The locker of a big league pitcher and the bedroom of a boy who idolizes the pro ballplayer made up Benjamin Evans’ recent installation “Full Count” at Gallery NAGA in Boston. With a wealth of props, the Somerville artist left a trail of clues and innuendos that pointed to a story of a boy dreaming of the man and that man struggling with what it means to be a guy today.
Running alongside these thoughts about masculinity were questions about love—anxieties in the bedroom, the vulnerability of romance. On the boy’s bed stand, atop a copy of Sports Illustrated with a cover story about the (imaginary) ballplayer Benny Cobb (played by Evans himself), was a furtive note: “Chelsea, do you like me?” (Chelsea is the name of Evans’s actual girlfriend, he says.) There were three boxes—“yes,” “no,” and (checked) “maybe.”
With a series of installations over the past few years, Evans has shown himself to be an artist to watch. The 25-year-old’s elaborate, narrative use of props, custom made or found at thrift stores, demonstrate his talent and ambition. He seems on the verge of a breakout exhibition—if given, say, the right museum room.
At 17 Cox gallery in Beverly in 2012, Evans created a walk-in man-cave set in the 1990s, where a lonely guy seemed to spend his time dreaming of unattainable women. An installation earlier that year at Gallery NAGA called "Coffee with Just Milk" allowed you to enter the bedroom of a married couple heading toward a breakup.
Evans is part of a wave of younger guy artists, raised with the lessons of civil rights and feminism and gay rights, contemplating all the macho trappings straight guys surround themselves with as bulwarks against the shifting status of men in the world, as bulwarks against guys' ever more apparent weaknesses. “I’m just really curious about ideas of masculinity,” he says.
Growing up, Evans often studied a photo of Mickey Mantle on the wall of his childhood home in Franklin and dreamed of being like the Yankee star. “I was raised as a ballplayer,” he tells me. “I literally had a room in my house that was right out of Cooperstown.” He says he was a star pitcher through high school and recruited to play baseball in college, but he gave it up “because of anxiety and pressure issues.”
“When you’re out there on the mound and start having these inner struggles,” he says. “It’s this sort of mind trip.”
Instead, he graduated from New England School of Art and Design at Suffolk University in 2011 and began making immersive installations. “For me, interior spaces, these domestic spaces sort of tell the story more than anything,” Evans says.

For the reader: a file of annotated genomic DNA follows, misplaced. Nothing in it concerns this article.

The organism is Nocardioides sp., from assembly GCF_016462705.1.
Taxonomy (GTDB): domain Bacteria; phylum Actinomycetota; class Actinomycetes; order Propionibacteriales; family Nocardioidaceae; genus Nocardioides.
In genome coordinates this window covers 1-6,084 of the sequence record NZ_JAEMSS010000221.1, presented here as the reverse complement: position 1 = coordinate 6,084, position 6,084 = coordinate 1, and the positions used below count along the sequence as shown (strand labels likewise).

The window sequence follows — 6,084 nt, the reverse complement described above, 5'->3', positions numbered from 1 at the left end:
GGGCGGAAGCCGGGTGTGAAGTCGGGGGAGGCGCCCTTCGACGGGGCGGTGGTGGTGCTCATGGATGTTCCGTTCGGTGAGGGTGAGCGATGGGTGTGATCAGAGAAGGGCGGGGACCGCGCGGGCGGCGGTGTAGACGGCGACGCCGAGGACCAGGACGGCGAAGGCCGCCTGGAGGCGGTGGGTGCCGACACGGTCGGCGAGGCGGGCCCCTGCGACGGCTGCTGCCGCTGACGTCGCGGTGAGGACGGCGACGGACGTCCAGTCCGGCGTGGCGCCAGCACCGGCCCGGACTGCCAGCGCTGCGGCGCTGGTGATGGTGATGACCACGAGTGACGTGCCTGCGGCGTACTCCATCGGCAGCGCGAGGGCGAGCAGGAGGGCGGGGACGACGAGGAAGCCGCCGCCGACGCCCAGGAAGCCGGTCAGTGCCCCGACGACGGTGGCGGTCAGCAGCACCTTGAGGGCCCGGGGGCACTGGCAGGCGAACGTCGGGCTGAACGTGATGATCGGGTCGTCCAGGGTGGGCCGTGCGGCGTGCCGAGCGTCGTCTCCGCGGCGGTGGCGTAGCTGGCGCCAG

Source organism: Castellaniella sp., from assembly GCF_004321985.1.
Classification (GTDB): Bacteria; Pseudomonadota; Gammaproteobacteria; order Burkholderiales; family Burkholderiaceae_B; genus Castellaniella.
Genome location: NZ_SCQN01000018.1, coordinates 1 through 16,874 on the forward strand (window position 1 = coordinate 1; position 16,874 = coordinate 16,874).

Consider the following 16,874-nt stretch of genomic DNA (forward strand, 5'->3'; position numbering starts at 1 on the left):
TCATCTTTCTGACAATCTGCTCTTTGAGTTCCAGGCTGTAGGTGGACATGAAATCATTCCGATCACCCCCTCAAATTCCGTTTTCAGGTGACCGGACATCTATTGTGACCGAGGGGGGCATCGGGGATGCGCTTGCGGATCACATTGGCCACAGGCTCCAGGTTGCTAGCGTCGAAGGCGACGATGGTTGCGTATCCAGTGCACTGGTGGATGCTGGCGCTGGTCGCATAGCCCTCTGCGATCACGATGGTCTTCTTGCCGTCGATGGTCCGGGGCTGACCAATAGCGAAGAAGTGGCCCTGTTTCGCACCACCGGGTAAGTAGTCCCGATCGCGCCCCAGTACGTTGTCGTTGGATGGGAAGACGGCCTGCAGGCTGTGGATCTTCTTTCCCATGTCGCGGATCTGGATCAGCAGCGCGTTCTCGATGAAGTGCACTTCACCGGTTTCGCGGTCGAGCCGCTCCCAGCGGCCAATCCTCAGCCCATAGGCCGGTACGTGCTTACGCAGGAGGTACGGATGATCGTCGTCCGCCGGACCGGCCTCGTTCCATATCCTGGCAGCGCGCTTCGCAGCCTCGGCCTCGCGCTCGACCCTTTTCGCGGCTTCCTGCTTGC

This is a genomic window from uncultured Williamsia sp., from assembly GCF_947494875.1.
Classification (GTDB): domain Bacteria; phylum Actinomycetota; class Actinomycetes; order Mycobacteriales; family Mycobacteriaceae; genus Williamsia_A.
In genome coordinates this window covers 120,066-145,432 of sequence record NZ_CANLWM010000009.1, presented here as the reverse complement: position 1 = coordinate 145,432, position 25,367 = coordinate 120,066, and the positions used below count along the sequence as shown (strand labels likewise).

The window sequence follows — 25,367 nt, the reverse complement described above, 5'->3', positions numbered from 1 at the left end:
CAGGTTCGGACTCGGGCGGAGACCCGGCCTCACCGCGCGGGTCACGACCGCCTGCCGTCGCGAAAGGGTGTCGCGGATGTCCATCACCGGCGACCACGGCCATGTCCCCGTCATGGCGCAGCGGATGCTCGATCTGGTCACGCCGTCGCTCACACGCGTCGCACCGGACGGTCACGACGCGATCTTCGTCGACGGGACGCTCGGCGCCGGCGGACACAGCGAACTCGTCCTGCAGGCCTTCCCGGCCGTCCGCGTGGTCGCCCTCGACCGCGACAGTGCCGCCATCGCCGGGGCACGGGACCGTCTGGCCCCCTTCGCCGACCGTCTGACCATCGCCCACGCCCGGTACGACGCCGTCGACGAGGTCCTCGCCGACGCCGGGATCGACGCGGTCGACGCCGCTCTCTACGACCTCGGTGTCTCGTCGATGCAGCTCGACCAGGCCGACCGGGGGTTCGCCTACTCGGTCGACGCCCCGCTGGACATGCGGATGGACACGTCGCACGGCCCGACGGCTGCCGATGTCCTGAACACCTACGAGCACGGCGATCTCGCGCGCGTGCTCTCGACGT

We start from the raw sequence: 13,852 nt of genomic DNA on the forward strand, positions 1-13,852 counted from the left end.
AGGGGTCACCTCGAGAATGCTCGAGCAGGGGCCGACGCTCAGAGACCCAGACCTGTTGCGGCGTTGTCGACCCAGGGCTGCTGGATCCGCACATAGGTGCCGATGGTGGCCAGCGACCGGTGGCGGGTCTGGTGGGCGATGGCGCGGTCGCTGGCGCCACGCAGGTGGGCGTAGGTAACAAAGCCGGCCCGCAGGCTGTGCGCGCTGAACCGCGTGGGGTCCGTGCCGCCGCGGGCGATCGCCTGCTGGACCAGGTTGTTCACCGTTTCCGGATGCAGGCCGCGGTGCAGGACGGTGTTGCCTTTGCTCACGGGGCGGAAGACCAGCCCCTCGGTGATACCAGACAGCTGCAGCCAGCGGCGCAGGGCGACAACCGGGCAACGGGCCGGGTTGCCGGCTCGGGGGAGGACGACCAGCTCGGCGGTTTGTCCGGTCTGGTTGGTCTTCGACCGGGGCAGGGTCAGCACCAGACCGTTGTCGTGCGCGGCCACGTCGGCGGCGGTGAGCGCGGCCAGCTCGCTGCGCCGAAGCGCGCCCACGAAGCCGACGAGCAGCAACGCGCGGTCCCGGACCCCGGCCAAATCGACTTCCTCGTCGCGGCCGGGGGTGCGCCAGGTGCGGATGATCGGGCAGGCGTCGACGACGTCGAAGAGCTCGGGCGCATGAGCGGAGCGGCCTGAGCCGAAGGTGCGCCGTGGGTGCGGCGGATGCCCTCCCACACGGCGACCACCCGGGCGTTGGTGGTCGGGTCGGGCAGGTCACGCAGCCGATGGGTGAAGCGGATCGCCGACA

For “Full Count” at Gallery NAGA in January, he carpeted the gallery with artificial grass and offered a boy’s bedroom as a shrine to baseball, “basically my room as a kid,” he says. A shelf above the bed was filled with baseball books and a ball autographed by his idol, Benny Cobb, pitcher for the New Berry (a pun on Boston’s Newbury Street gallery district) Roosters. Nearby were a life-sized cut out poster of Cobb and a framed, autographed jockstrap. A math textbook sat open atop the baseball-themed bedspread. A hamper overflowed with dirty laundry.
A television on the dresser played a loop of commercials—for diamonds, John Wayne movies, a telephone chat line to talk with sexy women, a “SportsCenter” feature on Cobb, a product for balding men, jockstraps and athletic cups (“Do you like baseball? … Do you like to pitch? Well, now you can play like an all star with the all new Mason Pro Cup.”).
But all was not well with Cobb. That fake Sports Illustrated—including a teaser for its swimsuit edition inside—profiled the baseball star, from his dazzling fastball to his lack of pitching control to his struggling love life (“He falls in love at the drop of a hat, literally”).
Across the gallery stood Benny Cobb’s locker, filled with uniforms, street clothes, baseballs (marked with red lipstick from kisses), “Hair Regrowth Treatment” and a big box of athletic cups.
If you stood on a dirt pitcher’s mound at one side of the space, it activated a recording of macho bluster between Cobb and a coach or maybe a catcher about his struggles on the mound and in romance. “I heard about last night, but here you’ve got to get it up. … Hey, look at the size of those milk shakes.” Benny replies, “She screws like I’m throwing right now, she was wide.” The other voice says, “Stop thinking about naked men out here and pitch the f---ing ball.”
Evans is still finding his voice. In “Full Count,” a commercial playing on the television showed lady hands masturbating pine tar into a bat. Such over-the-top satire was too blunt and predictable for the complex stories he’s aiming to tell.
Evans is probing our messy, embarrassing subconscious. He constructs these fantasies to delve into society’s fantasies—what a sports hero is supposed to be, what success is, what manhood means today, what love is supposed to be.
“When do you start becoming the guy you want to be,” Evans asks, “as opposed to the guy you’re supposed to be?”
Greg Cook is a co-founder of WBUR's ARTery. Follow him on Twitter @AestheticResear.